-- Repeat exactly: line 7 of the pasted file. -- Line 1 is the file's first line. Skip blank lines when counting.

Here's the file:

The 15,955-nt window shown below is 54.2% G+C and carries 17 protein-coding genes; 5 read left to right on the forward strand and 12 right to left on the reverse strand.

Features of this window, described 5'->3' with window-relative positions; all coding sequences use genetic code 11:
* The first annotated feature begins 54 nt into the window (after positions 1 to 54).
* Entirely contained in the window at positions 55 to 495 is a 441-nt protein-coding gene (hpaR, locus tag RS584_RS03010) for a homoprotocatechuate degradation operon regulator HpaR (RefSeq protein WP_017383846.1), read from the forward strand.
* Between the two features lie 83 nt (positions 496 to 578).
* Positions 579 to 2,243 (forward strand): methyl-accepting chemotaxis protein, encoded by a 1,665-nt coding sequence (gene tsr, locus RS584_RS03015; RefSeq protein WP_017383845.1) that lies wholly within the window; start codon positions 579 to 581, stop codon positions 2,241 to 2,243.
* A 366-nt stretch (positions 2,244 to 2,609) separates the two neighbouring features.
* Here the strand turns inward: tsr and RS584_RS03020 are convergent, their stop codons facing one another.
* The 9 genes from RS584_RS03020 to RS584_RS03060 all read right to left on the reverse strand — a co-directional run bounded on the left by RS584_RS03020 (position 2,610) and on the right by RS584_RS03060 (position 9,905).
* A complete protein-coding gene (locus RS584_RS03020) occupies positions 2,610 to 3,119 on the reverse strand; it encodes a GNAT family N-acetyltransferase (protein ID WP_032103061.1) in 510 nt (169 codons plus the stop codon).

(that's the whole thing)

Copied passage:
* A 366-nt stretch (positions 2,244 to 2,609) separates the two neighbouring features.